BOSTON -- Training camp clichés are, by their very nature, clichés. But around this time of year, and especially in this part of the country, that's about all we have to work with. And lately in New England, it's all been about getting better every day, stacking days together, working on communication. Progress. Improvement. Coming together. Getting better. Every day.
In Mac Jones' own words, there's a need to improve the operation by just 2 percent in order to get the Patriots' offense really humming at a high level.
It sure seems like Thursday night -- with the Giants in town, with the lights on, with the stadium filled with fans, with a full officiating crew (an active officiating crew, at that), with TV cameras and commercial breaks -- was a prime opportunity to try to get better. Instead, it was a night to watch.
Doesn't that feel like a missed opportunity?
These are, quite obviously, no longer the good old days. When Tom Brady was on the sideline and Josh McDaniels was on the sideline, the offense could basically coast on autopilot through the summer without an issue. Two or three new guys would learn what they had to learn, some joint practice sessions could reinforce the teachings with game-like reps, and the unit would be good to go come September.
Anyone that's spent even five seconds following this year's training camp knows that things are ... different now. Under the guidance of Matt Patricia and Joe Judge, the offense has been unable to string anything together in 11-on-11 drills. Reporters who have seen a lot of training camp in their lives have given alarmed reports of just how disjointed the entire operation has been.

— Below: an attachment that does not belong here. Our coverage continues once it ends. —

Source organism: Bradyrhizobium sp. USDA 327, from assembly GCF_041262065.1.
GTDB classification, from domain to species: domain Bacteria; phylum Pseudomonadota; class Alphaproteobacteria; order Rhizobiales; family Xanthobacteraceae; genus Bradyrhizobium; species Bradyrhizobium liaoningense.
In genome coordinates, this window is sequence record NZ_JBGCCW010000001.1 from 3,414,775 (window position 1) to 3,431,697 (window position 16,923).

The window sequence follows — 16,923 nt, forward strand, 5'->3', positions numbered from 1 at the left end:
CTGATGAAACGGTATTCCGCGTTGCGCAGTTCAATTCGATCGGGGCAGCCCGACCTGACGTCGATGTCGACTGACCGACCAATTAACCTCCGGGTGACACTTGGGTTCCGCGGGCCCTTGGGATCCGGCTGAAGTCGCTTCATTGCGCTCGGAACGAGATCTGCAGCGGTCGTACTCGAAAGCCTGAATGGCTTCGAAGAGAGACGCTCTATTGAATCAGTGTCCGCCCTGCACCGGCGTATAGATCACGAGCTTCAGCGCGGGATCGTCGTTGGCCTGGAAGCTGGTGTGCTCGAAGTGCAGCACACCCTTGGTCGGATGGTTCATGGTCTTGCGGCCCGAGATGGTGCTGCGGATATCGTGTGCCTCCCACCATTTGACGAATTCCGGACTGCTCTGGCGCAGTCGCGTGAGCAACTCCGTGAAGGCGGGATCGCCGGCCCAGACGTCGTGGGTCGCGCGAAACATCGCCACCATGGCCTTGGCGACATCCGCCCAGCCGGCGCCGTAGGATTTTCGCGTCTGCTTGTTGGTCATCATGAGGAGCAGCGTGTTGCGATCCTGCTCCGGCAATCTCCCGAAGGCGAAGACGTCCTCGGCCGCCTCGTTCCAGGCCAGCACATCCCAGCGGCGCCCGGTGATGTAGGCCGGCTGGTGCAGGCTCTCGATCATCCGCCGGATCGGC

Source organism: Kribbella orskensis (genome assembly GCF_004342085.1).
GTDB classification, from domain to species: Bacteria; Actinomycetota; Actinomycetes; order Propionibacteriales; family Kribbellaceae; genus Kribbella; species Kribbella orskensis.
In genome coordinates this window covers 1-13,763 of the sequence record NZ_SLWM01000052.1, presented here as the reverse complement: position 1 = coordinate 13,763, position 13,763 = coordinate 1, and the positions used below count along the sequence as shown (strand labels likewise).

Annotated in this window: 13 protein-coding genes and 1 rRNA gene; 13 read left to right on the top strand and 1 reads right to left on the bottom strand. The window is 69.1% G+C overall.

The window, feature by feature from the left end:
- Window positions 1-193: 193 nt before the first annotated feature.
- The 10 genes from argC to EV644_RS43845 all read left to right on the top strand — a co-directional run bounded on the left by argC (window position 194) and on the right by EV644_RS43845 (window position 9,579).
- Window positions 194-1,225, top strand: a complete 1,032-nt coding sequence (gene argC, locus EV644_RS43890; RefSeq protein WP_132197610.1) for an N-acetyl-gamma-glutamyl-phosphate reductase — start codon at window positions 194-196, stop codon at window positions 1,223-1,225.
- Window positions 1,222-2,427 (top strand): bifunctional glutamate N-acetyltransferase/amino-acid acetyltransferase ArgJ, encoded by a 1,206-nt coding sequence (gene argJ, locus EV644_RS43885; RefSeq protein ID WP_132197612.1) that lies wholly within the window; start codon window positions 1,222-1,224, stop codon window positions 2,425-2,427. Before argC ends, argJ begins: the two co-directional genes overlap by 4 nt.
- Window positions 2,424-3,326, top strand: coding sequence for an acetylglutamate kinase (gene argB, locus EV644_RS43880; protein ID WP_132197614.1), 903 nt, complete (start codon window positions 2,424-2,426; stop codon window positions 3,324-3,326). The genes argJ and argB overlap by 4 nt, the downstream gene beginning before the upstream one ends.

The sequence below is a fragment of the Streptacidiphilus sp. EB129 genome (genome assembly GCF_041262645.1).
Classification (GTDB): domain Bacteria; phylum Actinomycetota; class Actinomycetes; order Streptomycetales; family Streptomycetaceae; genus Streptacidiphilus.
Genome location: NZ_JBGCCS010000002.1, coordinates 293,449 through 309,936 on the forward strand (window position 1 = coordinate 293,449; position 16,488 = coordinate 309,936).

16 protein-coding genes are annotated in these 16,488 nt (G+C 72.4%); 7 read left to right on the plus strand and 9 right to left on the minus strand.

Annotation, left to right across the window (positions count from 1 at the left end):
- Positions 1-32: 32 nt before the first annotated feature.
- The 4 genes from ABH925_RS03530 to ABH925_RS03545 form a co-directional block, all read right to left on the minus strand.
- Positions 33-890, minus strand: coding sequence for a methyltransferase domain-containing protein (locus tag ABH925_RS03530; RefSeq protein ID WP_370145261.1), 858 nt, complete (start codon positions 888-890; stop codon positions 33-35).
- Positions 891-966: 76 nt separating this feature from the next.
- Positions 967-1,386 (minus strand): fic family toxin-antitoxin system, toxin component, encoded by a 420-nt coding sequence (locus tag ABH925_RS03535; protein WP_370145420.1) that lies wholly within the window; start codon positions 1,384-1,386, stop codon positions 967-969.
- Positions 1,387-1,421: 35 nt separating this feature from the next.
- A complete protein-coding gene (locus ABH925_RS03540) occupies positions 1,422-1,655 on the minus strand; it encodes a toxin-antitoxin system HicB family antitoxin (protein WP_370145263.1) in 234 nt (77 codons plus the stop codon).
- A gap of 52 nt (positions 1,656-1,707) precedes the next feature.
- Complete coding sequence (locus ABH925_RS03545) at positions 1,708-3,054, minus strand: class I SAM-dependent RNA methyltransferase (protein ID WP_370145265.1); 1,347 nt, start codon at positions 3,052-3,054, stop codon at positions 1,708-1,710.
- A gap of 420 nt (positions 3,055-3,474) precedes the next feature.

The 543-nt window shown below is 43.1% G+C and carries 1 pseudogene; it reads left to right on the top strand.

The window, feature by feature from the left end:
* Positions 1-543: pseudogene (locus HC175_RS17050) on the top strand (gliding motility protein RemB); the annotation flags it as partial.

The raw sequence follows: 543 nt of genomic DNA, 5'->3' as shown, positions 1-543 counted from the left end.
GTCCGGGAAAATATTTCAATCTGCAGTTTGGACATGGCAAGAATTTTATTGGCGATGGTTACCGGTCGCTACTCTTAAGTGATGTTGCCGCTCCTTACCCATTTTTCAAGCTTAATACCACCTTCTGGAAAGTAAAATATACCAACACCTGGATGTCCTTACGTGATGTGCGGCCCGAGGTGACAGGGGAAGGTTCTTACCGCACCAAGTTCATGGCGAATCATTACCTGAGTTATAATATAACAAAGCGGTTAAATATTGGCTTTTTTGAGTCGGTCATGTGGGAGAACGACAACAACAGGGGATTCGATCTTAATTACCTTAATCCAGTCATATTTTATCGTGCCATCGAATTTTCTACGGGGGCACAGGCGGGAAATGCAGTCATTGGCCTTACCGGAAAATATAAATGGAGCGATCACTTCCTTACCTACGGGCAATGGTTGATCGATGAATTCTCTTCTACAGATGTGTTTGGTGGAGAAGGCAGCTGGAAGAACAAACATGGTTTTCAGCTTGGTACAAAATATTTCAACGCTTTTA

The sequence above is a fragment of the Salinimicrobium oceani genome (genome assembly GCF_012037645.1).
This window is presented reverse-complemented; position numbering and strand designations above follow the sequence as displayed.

In that regard, perhaps it would have been best to leave the starters off the field on Thursday, lest they fail spectacularly in front of an enormous audience and/or get somebody -- namely, the quarterback -- hurt.
Yet that cannot be a reason for a professional football team to keep its offense from playing in the preseason opener. Not being ready for the first preseason game -- that is to say, a starting unit of professional football players not being able to properly run 10-12 football plays in a football game -- simply cannot be a reality for an NFL team. It's not.
Yet for Mac Jones, DeVante Parker, Hunter Henry, Damien Harris, David Andrews, Kendrick Bourne, Mike Onwenu, Nelson Agholor and a slew of other offensive starters, those reps will have to wait. This night was about Brian Hoyer, Bailey Zappe, Kristian Wilkerson, Kevin Harris, and Lil'Jordan Humphrey.
These also aren't the days where teams have four preseason games to get ready for Week 1. Last year marked the shortening of the preseason to three games, thereby limiting the opportunities to get real, live reps before the games actually count. The upcoming joint practice sessions with the Panthers and the Raiders will be helpful, certainly. But Thursday presented a similar opportunity for growth and experience for an offensive unit that could probably use it.
On the other side of the field on Thursday, Daniel Jones, Saquon Barkley, Kenny Golladay and other key offensive players played for the Giants. It could have been similar to a real football game for a little bit. Alas.
Ultimately, the fate of the 2022 New England Patriots season did not hinge on a dozen potential snaps together on Aug. 11. Everybody knows that. It just felt like an opportunity to get better, which is what the Patriots talk about every day of the summer. They don't seem to be in position to be punting too many of those away.
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